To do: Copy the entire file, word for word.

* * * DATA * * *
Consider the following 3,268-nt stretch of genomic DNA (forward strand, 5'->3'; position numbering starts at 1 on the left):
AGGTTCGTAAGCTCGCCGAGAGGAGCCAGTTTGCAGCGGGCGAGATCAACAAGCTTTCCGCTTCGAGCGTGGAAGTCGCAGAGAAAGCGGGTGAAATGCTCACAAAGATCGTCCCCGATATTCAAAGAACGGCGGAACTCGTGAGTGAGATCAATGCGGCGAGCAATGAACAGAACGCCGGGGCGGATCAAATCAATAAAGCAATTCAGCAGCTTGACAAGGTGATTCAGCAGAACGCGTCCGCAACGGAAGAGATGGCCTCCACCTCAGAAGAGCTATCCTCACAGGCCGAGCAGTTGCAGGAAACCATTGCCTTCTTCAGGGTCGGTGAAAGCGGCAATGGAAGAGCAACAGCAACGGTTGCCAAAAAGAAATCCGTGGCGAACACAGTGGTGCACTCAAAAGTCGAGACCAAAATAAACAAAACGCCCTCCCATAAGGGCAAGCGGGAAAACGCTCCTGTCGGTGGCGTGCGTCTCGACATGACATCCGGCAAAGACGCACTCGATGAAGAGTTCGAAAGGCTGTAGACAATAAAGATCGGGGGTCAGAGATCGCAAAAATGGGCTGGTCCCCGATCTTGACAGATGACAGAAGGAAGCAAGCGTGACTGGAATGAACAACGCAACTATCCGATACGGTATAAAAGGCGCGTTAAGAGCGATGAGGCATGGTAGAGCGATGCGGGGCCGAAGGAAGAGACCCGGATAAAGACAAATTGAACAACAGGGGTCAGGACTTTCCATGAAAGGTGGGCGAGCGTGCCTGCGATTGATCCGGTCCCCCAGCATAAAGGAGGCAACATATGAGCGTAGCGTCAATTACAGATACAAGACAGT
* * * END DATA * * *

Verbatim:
Consider the following 3,268-nt stretch of genomic DNA (forward strand, 5'->3'; position numbering starts at 1 on the left):
AGGTTCGTAAGCTCGCCGAGAGGAGCCAGTTTGCAGCGGGCGAGATCAACAAGCTTTCCGCTTCGAGCGTGGAAGTCGCAGAGAAAGCGGGTGAAATGCTCACAAAGATCGTCCCCGATATTCAAAGAACGGCGGAACTCGTGAGTGAGATCAATGCGGCGAGCAATGAACAGAACGCCGGGGCGGATCAAATCAATAAAGCAATTCAGCAGCTTGACAAGGTGATTCAGCAGAACGCGTCCGCAACGGAAGAGATGGCCTCCACCTCAGAAGAGCTATCCTCACAGGCCGAGCAGTTGCAGGAAACCATTGCCTTCTTCAGGGTCGGTGAAAGCGGCAATGGAAGAGCAACAGCAACGGTTGCCAAAAAGAAATCCGTGGCGAACACAGTGGTGCACTCAAAAGTCGAGACCAAAATAAACAAAACGCCCTCCCATAAGGGCAAGCGGGAAAACGCTCCTGTCGGTGGCGTGCGTCTCGACATGACATCCGGCAAAGACGCACTCGATGAAGAGTTCGAAAGGCTGTAGACAATAAAGATCGGGGGTCAGAGATCGCAAAAATGGGCTGGTCCCCGATCTTGACAGATGACAGAAGGAAGCAAGCGTGACTGGAATGAACAACGCAACTATCCGATACGGTATAAAAGGCGCGTTAAGAGCGATGAGGCATGGTAGAGCGATGCGGGGCCGAAGGAAGAGACCCGGATAAAGACAAATTGAACAACAGGGGTCAGGACTTTCCATGAAAGGTGGGCGAGCGTGCCTGCGATTGATCCGGTCCCCCAGCATAAAGGAGGCAACATATGAGCGTAGCGTCAATTACAGATACAAGACAGT